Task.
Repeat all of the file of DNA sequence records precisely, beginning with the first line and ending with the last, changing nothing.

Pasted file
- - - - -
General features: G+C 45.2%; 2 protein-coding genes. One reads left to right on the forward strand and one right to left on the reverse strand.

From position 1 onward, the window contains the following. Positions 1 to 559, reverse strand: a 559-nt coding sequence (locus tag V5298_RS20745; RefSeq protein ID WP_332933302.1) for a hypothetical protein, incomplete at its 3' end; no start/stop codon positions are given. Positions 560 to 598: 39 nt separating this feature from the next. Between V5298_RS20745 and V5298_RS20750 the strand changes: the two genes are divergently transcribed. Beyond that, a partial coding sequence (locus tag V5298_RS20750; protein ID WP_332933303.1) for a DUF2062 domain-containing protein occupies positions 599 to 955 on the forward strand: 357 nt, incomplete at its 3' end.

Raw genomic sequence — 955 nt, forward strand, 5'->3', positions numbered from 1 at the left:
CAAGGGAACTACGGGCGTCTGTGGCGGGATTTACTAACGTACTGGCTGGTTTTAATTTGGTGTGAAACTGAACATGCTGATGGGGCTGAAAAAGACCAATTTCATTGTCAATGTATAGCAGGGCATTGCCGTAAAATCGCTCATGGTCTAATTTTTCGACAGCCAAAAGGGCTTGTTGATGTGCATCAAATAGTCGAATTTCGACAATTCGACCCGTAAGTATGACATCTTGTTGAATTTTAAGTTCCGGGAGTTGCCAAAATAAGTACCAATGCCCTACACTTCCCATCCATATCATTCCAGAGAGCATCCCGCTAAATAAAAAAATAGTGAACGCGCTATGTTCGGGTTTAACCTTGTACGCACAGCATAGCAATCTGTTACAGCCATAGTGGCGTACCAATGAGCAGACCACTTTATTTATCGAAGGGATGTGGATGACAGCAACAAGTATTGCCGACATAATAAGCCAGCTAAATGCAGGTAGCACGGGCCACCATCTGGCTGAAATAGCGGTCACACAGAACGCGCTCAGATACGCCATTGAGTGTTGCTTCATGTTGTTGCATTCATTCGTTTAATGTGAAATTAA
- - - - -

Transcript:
General features: G+C 45.2%; 2 protein-coding genes. One reads left to right on the forward strand and one right to left on the reverse strand.

From position 1 onward, the window contains the following. Positions 1 to 559, reverse strand: a 559-nt coding sequence (locus tag V5298_RS20745; RefSeq protein ID WP_332933302.1) for a hypothetical protein, incomplete at its 3' end; no start/stop codon positions are given. Positions 560 to 598: 39 nt separating this feature from the next. Between V5298_RS20745 and V5298_RS20750 the strand changes: the two genes are divergently transcribed. Beyond that, a partial coding sequence (locus tag V5298_RS20750; protein ID WP_332933303.1) for a DUF2062 domain-containing protein occupies positions 599 to 955 on the forward strand: 357 nt, incomplete at its 3' end.

Raw genomic sequence — 955 nt, forward strand, 5'->3', positions numbered from 1 at the left:
CAAGGGAACTACGGGCGTCTGTGGCGGGATTTACTAACGTACTGGCTGGTTTTAATTTGGTGTGAAACTGAACATGCTGATGGGGCTGAAAAAGACCAATTTCATTGTCAATGTATAGCAGGGCATTGCCGTAAAATCGCTCATGGTCTAATTTTTCGACAGCCAAAAGGGCTTGTTGATGTGCATCAAATAGTCGAATTTCGACAATTCGACCCGTAAGTATGACATCTTGTTGAATTTTAAGTTCCGGGAGTTGCCAAAATAAGTACCAATGCCCTACACTTCCCATCCATATCATTCCAGAGAGCATCCCGCTAAATAAAAAAATAGTGAACGCGCTATGTTCGGGTTTAACCTTGTACGCACAGCATAGCAATCTGTTACAGCCATAGTGGCGTACCAATGAGCAGACCACTTTATTTATCGAAGGGATGTGGATGACAGCAACAAGTATTGCCGACATAATAAGCCAGCTAAATGCAGGTAGCACGGGCCACCATCTGGCTGAAATAGCGGTCACACAGAACGCGCTCAGATACGCCATTGAGTGTTGCTTCATGTTGTTGCATTCATTCGTTTAATGTGAAATTAA